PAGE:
More than a week after the scandal broke, leaders of Oxfam, one of the United Kingdom’s largest charities, met on Monday with Haitian officials to formally apologize for its staff’s sexual exploitation of earthquake victims.
“Oxfam is grateful to the Haitian government for allowing us the chance now to offer our humblest apologies and to begin explaining ourselves and start the long road ahead of re-establishing trust and partnership,” said Simon Ticehurst, Oxfam’s regional director for Latin America, according to the Guardian.
Oxfam, which has nearly 10,000 staff members in more than 90 countries, faces allegation of a cover-up involving relief workers in Haiti who hired prostitutes in the aftermath of the devastating 2010 earthquake. The charity admitted to its staff’s misconduct and faces an investigation.
Here’s everything to know:
News of what happened in Haiti hit like a bombshell on Feb. 9 when the London Times broke the story. The article alleged that Oxfam covered up claims that staff used prostitutes—some of whom may have been underage.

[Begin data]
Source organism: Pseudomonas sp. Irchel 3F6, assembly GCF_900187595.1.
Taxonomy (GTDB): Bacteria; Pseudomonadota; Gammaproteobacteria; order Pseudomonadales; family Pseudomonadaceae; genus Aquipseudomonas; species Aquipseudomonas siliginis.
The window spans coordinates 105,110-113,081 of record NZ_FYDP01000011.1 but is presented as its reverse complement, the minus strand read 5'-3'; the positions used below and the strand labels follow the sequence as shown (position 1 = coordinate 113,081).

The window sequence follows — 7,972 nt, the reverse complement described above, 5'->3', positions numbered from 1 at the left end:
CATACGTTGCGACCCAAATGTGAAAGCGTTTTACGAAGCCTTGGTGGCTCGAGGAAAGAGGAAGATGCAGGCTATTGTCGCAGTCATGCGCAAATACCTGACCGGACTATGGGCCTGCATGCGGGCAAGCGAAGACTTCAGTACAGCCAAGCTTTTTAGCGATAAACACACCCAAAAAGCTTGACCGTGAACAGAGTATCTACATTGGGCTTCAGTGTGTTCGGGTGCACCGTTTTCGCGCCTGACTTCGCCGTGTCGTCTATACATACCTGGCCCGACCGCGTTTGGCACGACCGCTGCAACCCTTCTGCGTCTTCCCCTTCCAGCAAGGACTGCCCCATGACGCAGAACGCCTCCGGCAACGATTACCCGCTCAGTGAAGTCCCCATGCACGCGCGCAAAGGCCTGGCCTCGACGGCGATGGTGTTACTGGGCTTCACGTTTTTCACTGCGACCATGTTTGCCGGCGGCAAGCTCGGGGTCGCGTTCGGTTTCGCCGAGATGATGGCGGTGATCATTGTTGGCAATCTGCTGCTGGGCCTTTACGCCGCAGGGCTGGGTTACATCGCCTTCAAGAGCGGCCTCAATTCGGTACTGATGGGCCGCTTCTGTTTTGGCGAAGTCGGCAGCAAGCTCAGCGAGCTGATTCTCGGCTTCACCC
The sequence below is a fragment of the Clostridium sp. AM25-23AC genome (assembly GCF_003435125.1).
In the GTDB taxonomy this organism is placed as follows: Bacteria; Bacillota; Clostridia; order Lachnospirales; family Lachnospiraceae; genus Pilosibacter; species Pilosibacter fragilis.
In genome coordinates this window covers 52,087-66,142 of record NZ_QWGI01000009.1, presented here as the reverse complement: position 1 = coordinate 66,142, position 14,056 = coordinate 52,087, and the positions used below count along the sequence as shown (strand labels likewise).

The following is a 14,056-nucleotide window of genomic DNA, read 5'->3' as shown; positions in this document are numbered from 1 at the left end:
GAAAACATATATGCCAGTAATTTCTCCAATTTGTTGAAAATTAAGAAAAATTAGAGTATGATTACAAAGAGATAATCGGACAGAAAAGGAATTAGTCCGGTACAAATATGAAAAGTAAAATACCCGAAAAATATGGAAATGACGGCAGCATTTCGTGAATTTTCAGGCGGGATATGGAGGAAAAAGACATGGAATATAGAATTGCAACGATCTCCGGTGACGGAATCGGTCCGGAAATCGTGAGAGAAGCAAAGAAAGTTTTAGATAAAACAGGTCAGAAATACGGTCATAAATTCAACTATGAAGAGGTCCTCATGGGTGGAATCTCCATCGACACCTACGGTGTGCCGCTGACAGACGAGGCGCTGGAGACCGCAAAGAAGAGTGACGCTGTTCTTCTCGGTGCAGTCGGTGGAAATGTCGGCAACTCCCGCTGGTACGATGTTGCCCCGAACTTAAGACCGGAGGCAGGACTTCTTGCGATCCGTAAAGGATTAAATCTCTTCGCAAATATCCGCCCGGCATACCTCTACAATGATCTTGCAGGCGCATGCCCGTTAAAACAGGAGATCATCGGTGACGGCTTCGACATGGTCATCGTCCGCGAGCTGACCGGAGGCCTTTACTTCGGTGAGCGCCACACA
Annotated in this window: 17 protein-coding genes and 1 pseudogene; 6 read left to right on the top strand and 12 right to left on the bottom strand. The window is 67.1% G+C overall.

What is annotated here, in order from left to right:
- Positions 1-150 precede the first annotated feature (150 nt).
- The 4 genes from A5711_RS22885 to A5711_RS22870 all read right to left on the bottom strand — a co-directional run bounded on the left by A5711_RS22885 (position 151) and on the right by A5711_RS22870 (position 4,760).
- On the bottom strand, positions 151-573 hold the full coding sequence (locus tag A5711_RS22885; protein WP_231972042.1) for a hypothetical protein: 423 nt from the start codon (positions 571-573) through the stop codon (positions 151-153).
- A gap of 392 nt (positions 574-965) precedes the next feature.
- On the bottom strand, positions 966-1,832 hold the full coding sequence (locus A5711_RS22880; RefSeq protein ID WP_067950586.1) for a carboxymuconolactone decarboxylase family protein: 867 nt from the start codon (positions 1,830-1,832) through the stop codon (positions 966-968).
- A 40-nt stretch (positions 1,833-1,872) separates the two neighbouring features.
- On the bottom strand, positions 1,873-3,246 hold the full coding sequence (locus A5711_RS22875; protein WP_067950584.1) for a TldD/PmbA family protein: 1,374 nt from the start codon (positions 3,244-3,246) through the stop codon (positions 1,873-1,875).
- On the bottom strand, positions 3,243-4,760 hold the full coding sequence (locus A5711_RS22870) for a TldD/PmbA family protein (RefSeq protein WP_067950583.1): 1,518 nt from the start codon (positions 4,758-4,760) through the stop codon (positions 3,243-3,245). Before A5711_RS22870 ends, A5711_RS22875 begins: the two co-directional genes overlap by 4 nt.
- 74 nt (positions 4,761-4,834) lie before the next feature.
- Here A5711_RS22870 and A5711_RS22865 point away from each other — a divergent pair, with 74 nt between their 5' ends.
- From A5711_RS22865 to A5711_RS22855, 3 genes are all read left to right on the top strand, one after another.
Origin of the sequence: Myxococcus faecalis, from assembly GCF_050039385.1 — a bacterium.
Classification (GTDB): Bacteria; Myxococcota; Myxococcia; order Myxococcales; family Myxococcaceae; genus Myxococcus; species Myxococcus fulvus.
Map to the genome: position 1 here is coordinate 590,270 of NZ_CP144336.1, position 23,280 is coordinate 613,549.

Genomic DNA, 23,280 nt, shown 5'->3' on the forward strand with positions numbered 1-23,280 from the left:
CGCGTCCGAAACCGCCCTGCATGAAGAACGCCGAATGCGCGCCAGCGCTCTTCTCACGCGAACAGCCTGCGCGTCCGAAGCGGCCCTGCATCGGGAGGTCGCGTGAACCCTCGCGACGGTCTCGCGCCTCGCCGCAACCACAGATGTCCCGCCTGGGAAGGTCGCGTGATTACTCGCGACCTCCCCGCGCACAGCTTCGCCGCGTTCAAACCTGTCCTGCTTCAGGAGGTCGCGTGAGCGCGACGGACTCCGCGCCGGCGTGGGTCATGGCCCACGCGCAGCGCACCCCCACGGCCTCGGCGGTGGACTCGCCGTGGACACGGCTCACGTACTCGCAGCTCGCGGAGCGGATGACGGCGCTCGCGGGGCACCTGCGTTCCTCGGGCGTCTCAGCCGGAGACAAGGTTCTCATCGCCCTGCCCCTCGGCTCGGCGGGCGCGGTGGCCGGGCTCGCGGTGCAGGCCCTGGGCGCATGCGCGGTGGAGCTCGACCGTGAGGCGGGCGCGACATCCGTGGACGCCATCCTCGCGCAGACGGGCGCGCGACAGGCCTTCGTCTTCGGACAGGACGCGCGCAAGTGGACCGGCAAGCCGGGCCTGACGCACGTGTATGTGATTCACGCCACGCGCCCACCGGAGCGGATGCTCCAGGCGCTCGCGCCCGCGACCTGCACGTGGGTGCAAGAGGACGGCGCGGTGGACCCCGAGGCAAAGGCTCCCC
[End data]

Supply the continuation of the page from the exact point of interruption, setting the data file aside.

Top-level staff implicated
Oxfam’s then-director of operations in Haiti, Roland Van Hauwermeiren, allegedly used the services of prostitutes at a villa rented by Oxfam.
Oxfam claims that it learned of the misconduct in 2011 and fired four staff members and allowed three others to resign, including Van Hauwermeiren. However, the charity is accused of failing to alert other aid agencies about the dismissed staff. Van Hauwermeiren reportedly moved on to another organization.
The organization’s chief executive resigned over the scandal. Meanwhile, the Charity Commission, the government department that regulates registered charities in England and Wales, launched an investigation.
More than 7,000 people have cancelled regular donations to Oxfam, which also receives government funding for projects.